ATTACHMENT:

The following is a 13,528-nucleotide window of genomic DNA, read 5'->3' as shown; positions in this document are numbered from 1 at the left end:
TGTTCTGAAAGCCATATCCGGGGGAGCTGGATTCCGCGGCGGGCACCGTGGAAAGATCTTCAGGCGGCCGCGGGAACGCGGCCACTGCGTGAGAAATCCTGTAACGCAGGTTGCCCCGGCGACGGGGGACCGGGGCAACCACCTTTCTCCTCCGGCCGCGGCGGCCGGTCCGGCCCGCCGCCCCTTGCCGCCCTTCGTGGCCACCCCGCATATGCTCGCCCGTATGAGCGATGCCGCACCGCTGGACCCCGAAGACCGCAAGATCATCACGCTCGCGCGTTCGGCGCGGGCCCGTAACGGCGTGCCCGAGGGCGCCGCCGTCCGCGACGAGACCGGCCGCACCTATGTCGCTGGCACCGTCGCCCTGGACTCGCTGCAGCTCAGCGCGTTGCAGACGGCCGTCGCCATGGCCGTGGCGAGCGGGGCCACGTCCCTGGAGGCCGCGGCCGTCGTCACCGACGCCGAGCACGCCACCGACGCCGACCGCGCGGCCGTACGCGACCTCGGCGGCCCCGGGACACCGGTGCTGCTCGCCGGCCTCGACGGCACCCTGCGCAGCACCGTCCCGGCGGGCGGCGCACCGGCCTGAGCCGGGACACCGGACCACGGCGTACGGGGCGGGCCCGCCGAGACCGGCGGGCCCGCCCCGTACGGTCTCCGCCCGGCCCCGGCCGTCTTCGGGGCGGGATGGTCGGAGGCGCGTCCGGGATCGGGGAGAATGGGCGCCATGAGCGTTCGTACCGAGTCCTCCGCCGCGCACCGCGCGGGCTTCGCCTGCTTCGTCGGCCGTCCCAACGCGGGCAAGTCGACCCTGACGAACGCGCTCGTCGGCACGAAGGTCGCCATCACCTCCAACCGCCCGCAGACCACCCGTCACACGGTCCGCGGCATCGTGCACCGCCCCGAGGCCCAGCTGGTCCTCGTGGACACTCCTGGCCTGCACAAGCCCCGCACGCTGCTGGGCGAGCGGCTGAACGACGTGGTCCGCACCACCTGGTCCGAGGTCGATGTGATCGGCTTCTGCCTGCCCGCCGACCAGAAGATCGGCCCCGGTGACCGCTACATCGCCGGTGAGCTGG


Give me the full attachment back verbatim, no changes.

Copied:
The following is a 13,528-nucleotide window of genomic DNA, read 5'->3' as shown; positions in this document are numbered from 1 at the left end:
TGTTCTGAAAGCCATATCCGGGGGAGCTGGATTCCGCGGCGGGCACCGTGGAAAGATCTTCAGGCGGCCGCGGGAACGCGGCCACTGCGTGAGAAATCCTGTAACGCAGGTTGCCCCGGCGACGGGGGACCGGGGCAACCACCTTTCTCCTCCGGCCGCGGCGGCCGGTCCGGCCCGCCGCCCCTTGCCGCCCTTCGTGGCCACCCCGCATATGCTCGCCCGTATGAGCGATGCCGCACCGCTGGACCCCGAAGACCGCAAGATCATCACGCTCGCGCGTTCGGCGCGGGCCCGTAACGGCGTGCCCGAGGGCGCCGCCGTCCGCGACGAGACCGGCCGCACCTATGTCGCTGGCACCGTCGCCCTGGACTCGCTGCAGCTCAGCGCGTTGCAGACGGCCGTCGCCATGGCCGTGGCGAGCGGGGCCACGTCCCTGGAGGCCGCGGCCGTCGTCACCGACGCCGAGCACGCCACCGACGCCGACCGCGCGGCCGTACGCGACCTCGGCGGCCCCGGGACACCGGTGCTGCTCGCCGGCCTCGACGGCACCCTGCGCAGCACCGTCCCGGCGGGCGGCGCACCGGCCTGAGCCGGGACACCGGACCACGGCGTACGGGGCGGGCCCGCCGAGACCGGCGGGCCCGCCCCGTACGGTCTCCGCCCGGCCCCGGCCGTCTTCGGGGCGGGATGGTCGGAGGCGCGTCCGGGATCGGGGAGAATGGGCGCCATGAGCGTTCGTACCGAGTCCTCCGCCGCGCACCGCGCGGGCTTCGCCTGCTTCGTCGGCCGTCCCAACGCGGGCAAGTCGACCCTGACGAACGCGCTCGTCGGCACGAAGGTCGCCATCACCTCCAACCGCCCGCAGACCACCCGTCACACGGTCCGCGGCATCGTGCACCGCCCCGAGGCCCAGCTGGTCCTCGTGGACACTCCTGGCCTGCACAAGCCCCGCACGCTGCTGGGCGAGCGGCTGAACGACGTGGTCCGCACCACCTGGTCCGAGGTCGATGTGATCGGCTTCTGCCTGCCCGCCGACCAGAAGATCGGCCCCGGTGACCGCTACATCGCCGGTGAGCTGG